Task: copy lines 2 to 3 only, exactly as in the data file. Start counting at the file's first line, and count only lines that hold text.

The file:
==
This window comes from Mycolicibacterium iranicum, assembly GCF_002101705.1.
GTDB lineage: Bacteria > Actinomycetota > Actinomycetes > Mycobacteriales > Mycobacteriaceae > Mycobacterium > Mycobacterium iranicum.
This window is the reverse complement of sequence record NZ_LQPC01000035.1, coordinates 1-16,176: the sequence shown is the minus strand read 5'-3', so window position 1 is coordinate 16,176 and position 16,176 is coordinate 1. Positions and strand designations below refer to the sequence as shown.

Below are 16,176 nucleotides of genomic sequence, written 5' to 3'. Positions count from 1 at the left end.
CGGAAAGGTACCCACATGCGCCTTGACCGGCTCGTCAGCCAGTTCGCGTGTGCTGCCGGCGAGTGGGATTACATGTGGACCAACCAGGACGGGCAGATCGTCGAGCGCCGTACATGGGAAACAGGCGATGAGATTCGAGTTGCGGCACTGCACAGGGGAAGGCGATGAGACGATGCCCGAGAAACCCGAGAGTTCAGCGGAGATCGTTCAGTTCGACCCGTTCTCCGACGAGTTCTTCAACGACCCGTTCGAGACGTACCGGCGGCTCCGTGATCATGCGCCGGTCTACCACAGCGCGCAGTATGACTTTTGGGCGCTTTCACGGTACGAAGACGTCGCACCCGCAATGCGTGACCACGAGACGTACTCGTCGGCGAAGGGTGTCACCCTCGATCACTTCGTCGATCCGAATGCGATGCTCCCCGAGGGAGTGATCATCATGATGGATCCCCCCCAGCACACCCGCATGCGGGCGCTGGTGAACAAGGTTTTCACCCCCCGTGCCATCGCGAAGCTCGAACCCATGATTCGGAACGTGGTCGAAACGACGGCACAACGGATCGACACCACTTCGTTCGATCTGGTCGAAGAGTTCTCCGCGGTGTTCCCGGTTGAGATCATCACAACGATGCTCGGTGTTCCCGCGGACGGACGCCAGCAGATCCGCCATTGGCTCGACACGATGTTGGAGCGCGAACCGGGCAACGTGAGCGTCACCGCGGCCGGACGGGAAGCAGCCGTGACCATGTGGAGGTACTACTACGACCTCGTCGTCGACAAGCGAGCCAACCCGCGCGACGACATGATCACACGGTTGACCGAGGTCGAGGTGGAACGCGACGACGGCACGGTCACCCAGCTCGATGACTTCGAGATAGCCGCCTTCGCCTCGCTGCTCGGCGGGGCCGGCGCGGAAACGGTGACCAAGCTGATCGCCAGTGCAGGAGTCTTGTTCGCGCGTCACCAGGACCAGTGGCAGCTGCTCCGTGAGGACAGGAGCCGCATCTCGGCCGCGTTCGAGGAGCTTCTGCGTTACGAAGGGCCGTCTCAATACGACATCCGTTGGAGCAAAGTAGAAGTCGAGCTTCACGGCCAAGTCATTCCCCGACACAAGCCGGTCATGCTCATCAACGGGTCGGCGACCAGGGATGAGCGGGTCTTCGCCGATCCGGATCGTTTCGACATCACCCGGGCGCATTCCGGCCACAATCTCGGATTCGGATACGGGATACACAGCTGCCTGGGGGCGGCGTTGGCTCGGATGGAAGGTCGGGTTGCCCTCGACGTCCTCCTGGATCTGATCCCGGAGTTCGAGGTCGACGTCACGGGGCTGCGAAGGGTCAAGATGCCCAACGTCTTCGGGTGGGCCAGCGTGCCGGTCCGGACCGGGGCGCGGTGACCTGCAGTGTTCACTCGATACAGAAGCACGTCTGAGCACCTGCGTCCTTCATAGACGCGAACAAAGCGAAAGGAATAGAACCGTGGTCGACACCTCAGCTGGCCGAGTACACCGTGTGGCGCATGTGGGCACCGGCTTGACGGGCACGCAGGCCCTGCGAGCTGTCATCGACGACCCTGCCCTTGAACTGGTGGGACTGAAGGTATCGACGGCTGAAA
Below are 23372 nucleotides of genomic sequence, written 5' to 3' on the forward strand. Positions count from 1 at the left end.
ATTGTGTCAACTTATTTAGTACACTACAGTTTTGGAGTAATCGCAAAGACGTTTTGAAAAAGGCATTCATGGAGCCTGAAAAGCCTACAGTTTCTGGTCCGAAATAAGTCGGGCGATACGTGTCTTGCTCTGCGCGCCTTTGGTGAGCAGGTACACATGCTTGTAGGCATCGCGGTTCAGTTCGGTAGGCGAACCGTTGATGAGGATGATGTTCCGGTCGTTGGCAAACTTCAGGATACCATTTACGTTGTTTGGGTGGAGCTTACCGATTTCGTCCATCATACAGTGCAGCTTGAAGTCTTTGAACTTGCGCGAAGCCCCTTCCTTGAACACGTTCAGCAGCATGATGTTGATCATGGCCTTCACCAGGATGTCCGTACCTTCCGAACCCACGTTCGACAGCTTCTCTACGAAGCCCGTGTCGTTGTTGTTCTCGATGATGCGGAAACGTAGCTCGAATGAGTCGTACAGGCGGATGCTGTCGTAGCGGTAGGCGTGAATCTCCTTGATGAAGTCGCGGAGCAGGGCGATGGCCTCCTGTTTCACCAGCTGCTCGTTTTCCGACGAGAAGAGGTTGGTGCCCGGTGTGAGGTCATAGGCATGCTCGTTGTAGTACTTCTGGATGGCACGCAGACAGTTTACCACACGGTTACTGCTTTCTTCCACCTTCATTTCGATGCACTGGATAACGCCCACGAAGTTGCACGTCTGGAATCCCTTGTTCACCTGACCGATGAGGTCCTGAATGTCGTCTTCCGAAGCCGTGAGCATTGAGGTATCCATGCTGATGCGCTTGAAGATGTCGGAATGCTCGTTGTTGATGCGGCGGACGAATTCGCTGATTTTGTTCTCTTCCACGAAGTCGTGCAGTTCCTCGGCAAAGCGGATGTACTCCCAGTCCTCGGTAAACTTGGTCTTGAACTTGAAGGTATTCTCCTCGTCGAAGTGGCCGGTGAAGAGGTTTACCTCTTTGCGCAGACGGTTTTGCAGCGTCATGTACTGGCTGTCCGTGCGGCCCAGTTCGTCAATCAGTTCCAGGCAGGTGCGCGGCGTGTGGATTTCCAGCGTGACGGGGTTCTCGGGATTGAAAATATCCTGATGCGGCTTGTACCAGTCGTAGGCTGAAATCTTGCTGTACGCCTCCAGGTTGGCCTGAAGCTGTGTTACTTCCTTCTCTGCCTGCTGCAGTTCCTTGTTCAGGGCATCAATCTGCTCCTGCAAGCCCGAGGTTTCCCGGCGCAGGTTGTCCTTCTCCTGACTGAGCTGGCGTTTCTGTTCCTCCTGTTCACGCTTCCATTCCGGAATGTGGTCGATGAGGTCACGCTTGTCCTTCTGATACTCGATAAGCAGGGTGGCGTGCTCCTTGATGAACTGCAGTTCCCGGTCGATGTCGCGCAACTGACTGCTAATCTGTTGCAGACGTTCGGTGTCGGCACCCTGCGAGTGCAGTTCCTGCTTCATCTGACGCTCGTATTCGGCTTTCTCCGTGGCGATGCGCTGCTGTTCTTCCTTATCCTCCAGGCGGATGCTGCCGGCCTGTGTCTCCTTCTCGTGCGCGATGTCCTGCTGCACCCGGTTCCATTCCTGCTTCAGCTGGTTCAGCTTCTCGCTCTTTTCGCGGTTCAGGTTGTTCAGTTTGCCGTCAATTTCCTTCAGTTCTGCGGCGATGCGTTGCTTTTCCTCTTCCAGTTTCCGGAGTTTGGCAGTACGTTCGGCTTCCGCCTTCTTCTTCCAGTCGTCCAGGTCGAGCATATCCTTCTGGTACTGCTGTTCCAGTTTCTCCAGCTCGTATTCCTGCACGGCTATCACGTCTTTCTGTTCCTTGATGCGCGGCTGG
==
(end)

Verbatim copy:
GTDB lineage: Bacteria > Actinomycetota > Actinomycetes > Mycobacteriales > Mycobacteriaceae > Mycobacterium > Mycobacterium iranicum.
This window is the reverse complement of sequence record NZ_LQPC01000035.1, coordinates 1-16,176: the sequence shown is the minus strand read 5'-3', so window position 1 is coordinate 16,176 and position 16,176 is coordinate 1. Positions and strand designations below refer to the sequence as shown.